Face mask waste
Photo: Kasey Furutani

Disposable face masks are polluting the environment – here’s what you can do to help

Reusable cloth masks are an eco-friendly option for reducing exposure to coronavirus

Kasey Furutani
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Kasey Furutani
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In this new world order shaped by the Covid-19 coronavirus, face masks have become a daily essential, but there looms an unintended side effect. The huge spike in the consumption of single-use disposable masks by the public is causing increased ocean pollution, adding to the already large amounts of single-use plastic and other waste that end up in the sea.

As reported by The Guardian, French environmental group Opération Mer Propre (Operation Clean Sea) refers to the dozens of surgical gloves, face masks and hand sanitiser bottles that suddenly turn up in the Mediterranean Sea as ‘Covid waste’. Group member Laurent Lombard goes further, saying, ‘soon we’ll run the risk of having more masks than jellyfish in the Mediterranean.’

Governments throughout the world are battling coronavirus by requiring people to wear face masks, but the used masks are too readily thrown away, washing up on the beaches of Hong Kong and littering the sidewalks of Tokyo.

However, that’s no excuse to stop wearing masks. Now you can have your cake and eat it too – switch to reusable face masks while also keeping yourself and others safe.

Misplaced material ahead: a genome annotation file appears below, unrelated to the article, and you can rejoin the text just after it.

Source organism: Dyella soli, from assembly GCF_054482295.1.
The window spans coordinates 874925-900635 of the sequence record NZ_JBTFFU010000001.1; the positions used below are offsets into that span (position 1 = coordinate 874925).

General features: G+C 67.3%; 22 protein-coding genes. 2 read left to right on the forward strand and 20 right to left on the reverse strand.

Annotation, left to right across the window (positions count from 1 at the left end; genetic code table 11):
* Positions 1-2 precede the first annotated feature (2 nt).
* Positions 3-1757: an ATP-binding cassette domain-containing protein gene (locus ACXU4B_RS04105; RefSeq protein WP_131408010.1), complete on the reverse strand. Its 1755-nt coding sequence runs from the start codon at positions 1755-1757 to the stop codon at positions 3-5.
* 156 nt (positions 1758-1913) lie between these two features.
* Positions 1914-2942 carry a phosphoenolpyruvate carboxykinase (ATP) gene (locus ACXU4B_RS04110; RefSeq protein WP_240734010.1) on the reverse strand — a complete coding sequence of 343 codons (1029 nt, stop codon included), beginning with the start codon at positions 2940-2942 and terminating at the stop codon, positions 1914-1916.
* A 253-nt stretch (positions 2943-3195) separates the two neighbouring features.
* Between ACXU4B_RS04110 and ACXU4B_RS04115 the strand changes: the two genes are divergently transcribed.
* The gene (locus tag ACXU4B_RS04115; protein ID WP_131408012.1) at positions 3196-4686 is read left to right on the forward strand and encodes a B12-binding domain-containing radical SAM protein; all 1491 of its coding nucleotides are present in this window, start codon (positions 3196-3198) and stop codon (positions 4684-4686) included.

Opt for reusable masks 

The World Health Organisation now recommends wearing a face mask in areas with high population density or in places where social distancing is impossible, like on crowded trains. Reusable cloth face masks have become this year’s unlikely fashion item: Japanese contemporary artist Takashi Murakami recently released a line of flower-adorned masks and Uniqlo will follow suit with a machine-washable mask made from its proprietary quick-drying Airism material.

Here are a few more ways to make your own or purchase reusable masks:

Try a face shield, too

Clear plastic face shields aren't an alternative to face masks, but in Japan, some people are using them as an additional form of protection. Sure, the shield is made from plastic, but at least you can disinfect and wipe down the cover after every use instead of trashing it. Face shields are incredibly easy to DIY; all you need is a sturdy piece of plastic, like an A4 folder. Follow artist Tokujin Yoshioka, the Tokyo 2020 Olympic torch designer, to make a quick and easy face shield that even has a small cut-out to attach your glasses. 

Make sure your mask lasts

Don’t walk around with a petri dish strapped to your face – make sure to wash your mask after every use. It’s best to have a few masks available so you can wash them daily. It’s also a great excuse to get more facial accessories to match your wardrobe. 

See our up-to-date guide on going out safely in Tokyo, including the latest social distancing advice.

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